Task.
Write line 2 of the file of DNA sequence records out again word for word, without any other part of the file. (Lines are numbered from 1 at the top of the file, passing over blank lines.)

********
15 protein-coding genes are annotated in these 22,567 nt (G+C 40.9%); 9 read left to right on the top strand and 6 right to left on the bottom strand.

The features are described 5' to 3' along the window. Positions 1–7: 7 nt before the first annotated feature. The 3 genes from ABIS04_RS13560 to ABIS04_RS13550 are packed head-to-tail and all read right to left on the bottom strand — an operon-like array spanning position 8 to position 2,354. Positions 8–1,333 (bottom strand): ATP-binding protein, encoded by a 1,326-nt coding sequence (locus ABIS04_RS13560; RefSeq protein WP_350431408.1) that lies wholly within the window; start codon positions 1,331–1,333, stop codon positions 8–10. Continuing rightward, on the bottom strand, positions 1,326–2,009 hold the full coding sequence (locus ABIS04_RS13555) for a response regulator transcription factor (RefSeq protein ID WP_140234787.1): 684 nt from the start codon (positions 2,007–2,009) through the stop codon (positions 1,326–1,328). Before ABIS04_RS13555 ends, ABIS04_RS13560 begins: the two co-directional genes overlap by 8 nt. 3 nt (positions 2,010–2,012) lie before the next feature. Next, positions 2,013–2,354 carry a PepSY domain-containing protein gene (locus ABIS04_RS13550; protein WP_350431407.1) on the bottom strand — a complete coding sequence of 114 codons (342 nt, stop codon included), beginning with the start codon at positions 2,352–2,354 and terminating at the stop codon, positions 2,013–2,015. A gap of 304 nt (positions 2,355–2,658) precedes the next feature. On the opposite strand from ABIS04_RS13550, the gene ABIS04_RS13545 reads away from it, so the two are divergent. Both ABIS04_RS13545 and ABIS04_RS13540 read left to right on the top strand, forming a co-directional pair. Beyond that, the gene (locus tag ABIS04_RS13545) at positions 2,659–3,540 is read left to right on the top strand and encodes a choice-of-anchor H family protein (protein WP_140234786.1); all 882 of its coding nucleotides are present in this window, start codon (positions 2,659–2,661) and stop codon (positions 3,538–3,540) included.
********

The features are described 5' to 3' along the window. Positions 1–7: 7 nt before the first annotated feature. The 3 genes from ABIS04_RS13560 to ABIS04_RS13550 are packed head-to-tail and all read right to left on the bottom strand — an operon-like array spanning position 8 to position 2,354. Positions 8–1,333 (bottom strand): ATP-binding protein, encoded by a 1,326-nt coding sequence (locus ABIS04_RS13560; RefSeq protein WP_350431408.1) that lies wholly within the window; start codon positions 1,331–1,333, stop codon positions 8–10. Continuing rightward, on the bottom strand, positions 1,326–2,009 hold the full coding sequence (locus ABIS04_RS13555) for a response regulator transcription factor (RefSeq protein ID WP_140234787.1): 684 nt from the start codon (positions 2,007–2,009) through the stop codon (positions 1,326–1,328). Before ABIS04_RS13555 ends, ABIS04_RS13560 begins: the two co-directional genes overlap by 8 nt. 3 nt (positions 2,010–2,012) lie before the next feature. Next, positions 2,013–2,354 carry a PepSY domain-containing protein gene (locus ABIS04_RS13550; protein WP_350431407.1) on the bottom strand — a complete coding sequence of 114 codons (342 nt, stop codon included), beginning with the start codon at positions 2,352–2,354 and terminating at the stop codon, positions 2,013–2,015. A gap of 304 nt (positions 2,355–2,658) precedes the next feature. On the opposite strand from ABIS04_RS13550, the gene ABIS04_RS13545 reads away from it, so the two are divergent. Both ABIS04_RS13545 and ABIS04_RS13540 read left to right on the top strand, forming a co-directional pair. Beyond that, the gene (locus tag ABIS04_RS13545) at positions 2,659–3,540 is read left to right on the top strand and encodes a choice-of-anchor H family protein (protein WP_140234786.1); all 882 of its coding nucleotides are present in this window, start codon (positions 2,659–2,661) and stop codon (positions 3,538–3,540) included.